This research indicates that temperature had a significant effect on the development of hemp aphid. As temperature increased, the duration of the pre-reproductive period decreased, ranging from an average of 11 days at 20 °C to 5.4 days at 30 °C (Table 1). Statistically significant differences were found between the development of nymphs at all tested temperatures, in the range between 20 and 30 °C. The reproductive period was also significantly longer at lower temperatures. The average duration of this period was c. 15 days at 20 and 25 °C, constituting 60% of the total lifespan of the aphids. However, at 28 and 30 °C, this was significantly reduced; the reproductive period at 30 °C lasted only two days, just 14% of the hemp aphid lifespan (Table 1). The average post-reproductive period ranged from 3 days at 25 °C to 7 days at 30 °C. On the other hand, at 20 °C, females died immediately after reproduction (Table 1). The total aphid life span ranged on average from 15 to 26 days and decreased with increasing temperature. The lifespan of aphids maintained at 20 and 25 °C differed significantly from that of females kept at 28 and 30 °C (Table 1).
Temperature significantly influenced all phases of the hemp aphid life (prereproduction (F(3,172) = 2178.39, p < 0.01; reproduction (F(3,172) = 55.22, p < 0.01; postreproduction (F(3,172) = 41.49, p < 0.01). It was also an important factor in changing the overall lifespan and fecundity of aphids (lifespan (F(3,172) = 30.95, p < 0.01; fecundity (F(3,172) = 144.64, p < 0.01). Significant statistical differences were demonstrated between the fertility of aphids living at all temperatures. The highest fertility (on average 112 nymphs per female) was found at 25 °C. However, after exceeding this level of fertility, a clear reduction was observed, down to the mean of 2 nymphs per female at 30 °C (Table 1).
At 20 °C, the nymph’s survival was high (98%). At 25 °C, nymph survival decreased to 71%, at 28 °C it decreased to 61%, and at 30 °C only 43% of nymphs reached maturity. Temperature also affected the survival of mature aphids. The increase in temperature from 20 to 30 °C reduced aphid survival by almost half (Figure 1). Temperature also affected the daily fecundity of female aphids (Figure 2). The highest mean daily fecundity was achieved on Day 4 of the reproduction for females kept at 25 °C (approximately 12 nymphs per female).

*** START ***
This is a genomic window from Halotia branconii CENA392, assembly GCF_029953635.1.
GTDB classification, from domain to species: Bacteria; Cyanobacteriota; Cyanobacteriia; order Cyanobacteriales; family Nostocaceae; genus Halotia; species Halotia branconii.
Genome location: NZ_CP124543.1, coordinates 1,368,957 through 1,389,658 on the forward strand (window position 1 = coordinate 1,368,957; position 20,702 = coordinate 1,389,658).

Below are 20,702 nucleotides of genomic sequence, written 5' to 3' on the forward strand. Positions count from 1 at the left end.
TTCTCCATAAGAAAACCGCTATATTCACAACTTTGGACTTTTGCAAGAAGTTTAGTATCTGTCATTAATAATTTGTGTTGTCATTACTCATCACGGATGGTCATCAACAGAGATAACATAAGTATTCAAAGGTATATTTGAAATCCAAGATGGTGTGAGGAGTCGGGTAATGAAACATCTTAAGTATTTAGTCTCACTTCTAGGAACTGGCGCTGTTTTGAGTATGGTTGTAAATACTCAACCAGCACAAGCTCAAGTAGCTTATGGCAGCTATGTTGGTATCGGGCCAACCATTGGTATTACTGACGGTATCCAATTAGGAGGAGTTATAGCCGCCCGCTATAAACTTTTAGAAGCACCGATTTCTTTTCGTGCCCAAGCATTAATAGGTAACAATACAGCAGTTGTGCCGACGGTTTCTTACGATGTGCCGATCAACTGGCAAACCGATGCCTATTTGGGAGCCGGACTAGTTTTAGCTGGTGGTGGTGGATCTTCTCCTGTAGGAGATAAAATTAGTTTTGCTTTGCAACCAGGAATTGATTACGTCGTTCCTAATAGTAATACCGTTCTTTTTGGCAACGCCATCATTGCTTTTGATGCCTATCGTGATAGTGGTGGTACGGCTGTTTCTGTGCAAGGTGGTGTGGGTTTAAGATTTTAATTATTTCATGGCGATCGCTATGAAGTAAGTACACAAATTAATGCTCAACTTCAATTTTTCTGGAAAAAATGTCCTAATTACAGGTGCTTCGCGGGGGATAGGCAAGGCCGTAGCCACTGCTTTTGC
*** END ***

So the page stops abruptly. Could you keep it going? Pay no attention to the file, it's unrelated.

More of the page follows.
The intrinsic rate (rm) of population increase was highest (0.355) at 25 °C and lowest (0.019) at 30 °C (Table 2). During one day of feeding on C. sativa host plants, the hemp aphid population increased (λ = finite rate of increase) on average from 1.017 (30 °C) to 1.426, peaking at 25 °C. The average development time of one generation (T) ranged from 8 days at 30 °C to 21 days at 20 °C. The population increased (Ro) from 1.2 to 58 times, and the peak was also found at 25 °C. These results demonstrate that the population of hemp aphid P. cannabis achieves the best demographic parameters at 25 °C.

3.2. Effect of Herbicide on the Aphid Population

Differences were found in the number of nymphs produced by aphids feeding on C. sativa treated with the herbicide compared to the control (aphids feeding on plants without herbicide application). The tendency of relationships was the same over the whole experiment period; however, on Day 3, statistically significant differences were observed (Figure 3). On plants treated with the herbicide along the whole stem and on all leaves at the same time (bottom, middle and the top of the plant), on Day 3, female hemp aphids produced 2.6 times more nymphs as compared to the controls, untreated with the herbicide. When the middle and top parts of hemp plants were treated with the herbicide, there were 1.7 and 1.6 times more nymphs than in the controls, respectively. On plants treated only at the bottom part, the population growth was comparable to that of the controls (Figure 3).
In all experimental treatments, the migration of adult aphids and their nymphs along the plants was observed. On plants treated with herbicide, the aphids most often colonized the stems, and no insects were observed on the tops of shoots. In contrast, on control plants, P. cannabis was observed feeding both on leaves and on stems, seemingly preferring to settle within the top section of the plants. Seven days after the start of this experiment, the drying up and dying of the plant tops was observed on control plants only, due to intensive colonization and feeding by aphids. This was not the case on plants treated with the herbicide, where feeding on plant tops was avoided (Figure 4).

3.3. Effect of Herbicide on the Aphid Enzyme Activity

3.3.1. Superoxide Dismutase (SOD) and Catalase (CAT) Activity

We found that herbicide had no significant effect on SOD activity in aphid tissues (two-way ANOVA F(1,28) = 3.92, p > 0.05). However, the influence of time was significant (two-way ANOVA F(6,28) = 4.89, p < 0.001). There was no significant interaction between herbicide and time in SOD activity (two-way ANOVA F(6,28) = 1.56, p > 0.05). The colonization of hemp plants treated with the herbicide caused an increase in superoxide dismutase activity in aphid tissues (Figure 5a). The highest and statistically significant level of SOD activity was demonstrated after 24 h of feeding activity on plants treated with the herbicide compared to aphids feeding on untreated plants. At all time intervals (except 96 h), higher SOD activity was observed in the tissues of aphids feeding on the herbicide-treated plants. It was also found that SOD activity in P. cannabis tissues alternately increased and decreased during the course of the experiment. Two days (48 h) after the start of aphid feeding on herbicide-treated plants, the activity of SOD in insects was similar to the activity of this enzyme in insects feeding on untreated plants.